Behind the Walls

Check out my newest short story ‘Behind the Walls’, released today via TANSTAAFL Press in their ‘Enter the Rebirth’ anthology!

#postapocalypticfiction #horror #amwriting #amblogging

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“How to be a Good Father” Published in Havik

While floating on a windjammer off the coast of Maine in 2014 (at a writing workshop, no less), I scribbled “How to be a Good Father” in a black leather notebook answering a simple prompt of taking an opposite point of view.

In the midst of writing a novel based on my grandparents’ novel, I wrote how it would be like to be a father. The chilly October evening froze my fingers, yet in a moment of magic, I thought about relationships between adult children, role models, and parenthood. How does the lack of a father change how one is a parent? How does a father consider their adult children’s choices especially since they no longer live at home? How does fatherhood change once children have decided to live their own lives?

I read the draft to fellow writers. Then I spent the next few years revising the piece on and off. I read one revision at Litcrawl and workshopped it at various writing groups.

Today, I am excited to announce that “How to Be a Good Father”, a prose piece, has been published in Havik, the Los Positas College Literary Anthology, titled this year “Rise”.

At the awards ceremony last Saturday, I read the piece to the audience of diverse voices—painters, writers, poets.


Snapshot of the printed work


Hot off the digital presses…

Hey all: M. Luke here. “The Affair” is live now on The Arcanist. This is my shortest story ever at 600 words, and that makes it popular with very busy people. It’s only a three-minute read! I’ve gotten tons of positive feedback. Plus, The Arcanist does a really nice job formatting these stories–nice artwork, a good font, plenty of space between lines, room to breath.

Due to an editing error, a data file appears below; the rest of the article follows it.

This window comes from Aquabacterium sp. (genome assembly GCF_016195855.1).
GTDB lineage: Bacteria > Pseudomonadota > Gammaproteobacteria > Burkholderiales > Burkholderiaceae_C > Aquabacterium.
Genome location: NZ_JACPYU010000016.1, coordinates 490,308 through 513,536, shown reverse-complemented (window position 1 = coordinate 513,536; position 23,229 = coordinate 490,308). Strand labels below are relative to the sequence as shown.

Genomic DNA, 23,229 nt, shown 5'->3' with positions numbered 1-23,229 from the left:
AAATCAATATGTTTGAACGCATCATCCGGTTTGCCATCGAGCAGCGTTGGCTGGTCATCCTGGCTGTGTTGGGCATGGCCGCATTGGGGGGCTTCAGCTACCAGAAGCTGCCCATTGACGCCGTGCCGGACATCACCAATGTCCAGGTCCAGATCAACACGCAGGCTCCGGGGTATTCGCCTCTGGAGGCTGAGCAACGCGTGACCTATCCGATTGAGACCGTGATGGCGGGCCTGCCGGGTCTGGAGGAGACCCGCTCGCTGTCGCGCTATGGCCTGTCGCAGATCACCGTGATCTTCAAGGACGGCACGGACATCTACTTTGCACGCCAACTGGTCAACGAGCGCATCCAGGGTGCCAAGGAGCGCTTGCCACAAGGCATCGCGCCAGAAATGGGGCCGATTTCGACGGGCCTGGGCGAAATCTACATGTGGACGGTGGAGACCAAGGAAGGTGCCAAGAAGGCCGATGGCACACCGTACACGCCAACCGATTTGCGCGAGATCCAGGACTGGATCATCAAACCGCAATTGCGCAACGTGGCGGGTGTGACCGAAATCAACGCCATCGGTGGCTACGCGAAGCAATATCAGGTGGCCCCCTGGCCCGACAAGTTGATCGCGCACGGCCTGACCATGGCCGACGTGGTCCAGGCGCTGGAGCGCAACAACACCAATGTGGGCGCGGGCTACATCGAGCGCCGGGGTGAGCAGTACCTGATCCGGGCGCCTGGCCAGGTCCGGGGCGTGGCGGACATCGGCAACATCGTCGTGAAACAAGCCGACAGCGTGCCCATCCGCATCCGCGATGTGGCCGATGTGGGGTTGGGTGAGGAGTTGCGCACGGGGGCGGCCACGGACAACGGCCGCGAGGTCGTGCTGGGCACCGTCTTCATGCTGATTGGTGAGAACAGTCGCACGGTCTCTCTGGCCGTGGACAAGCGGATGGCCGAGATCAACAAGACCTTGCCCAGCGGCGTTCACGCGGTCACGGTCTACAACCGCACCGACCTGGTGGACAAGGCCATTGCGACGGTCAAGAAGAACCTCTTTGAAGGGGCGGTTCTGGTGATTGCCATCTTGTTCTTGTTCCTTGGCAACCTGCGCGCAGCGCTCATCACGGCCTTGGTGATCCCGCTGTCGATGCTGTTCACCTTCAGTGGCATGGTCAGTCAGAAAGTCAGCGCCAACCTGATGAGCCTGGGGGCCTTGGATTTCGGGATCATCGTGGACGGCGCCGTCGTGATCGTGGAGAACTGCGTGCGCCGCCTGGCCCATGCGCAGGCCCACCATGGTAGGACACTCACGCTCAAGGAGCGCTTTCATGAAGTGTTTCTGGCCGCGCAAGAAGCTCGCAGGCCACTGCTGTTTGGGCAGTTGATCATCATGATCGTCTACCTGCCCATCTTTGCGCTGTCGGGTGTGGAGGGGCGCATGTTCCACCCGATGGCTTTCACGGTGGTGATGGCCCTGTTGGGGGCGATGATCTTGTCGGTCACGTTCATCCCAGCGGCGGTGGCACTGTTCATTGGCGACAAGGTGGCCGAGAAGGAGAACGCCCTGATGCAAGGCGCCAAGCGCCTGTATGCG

I wasn’t a big fan of short fiction until I began to write it. I love big, fat, 2-inch thick books where I can immerse myself in a world. However, writing my own short stories drove home the point that every word matters. Every sentence matters. Everything has to be deliberate. It’s a challenge and a lot of fun to try to bring characters to life in such a short time. I’m loving it!

If you read the story and like it, there is a place at the end to give “claps.” Not a horrible disease but a way to let me & The Arcanist know you enjoyed it.

Science Fiction in San Francisco

Science Fiction in San Francisco is a monthly series of author readings from the science fiction, fantasy, horror, and genre literary fields, hosted by Terry Bisson, and located at the American Bookbinder’s Museum.

Participating authors have included Kim Stanley Robinson, Daryl Gregory, Annalee Newitz, Robin Sloane, Charlie Jane Anders, and many others. Visit the SFinSF website to find out about upcoming events.

M. Luke McDonell helps record and produce a podcast of the event. Check out all the episodes here. The readings are great, but the Q&A is where the real action happens.



“To the First Time Flier” Published in Arkana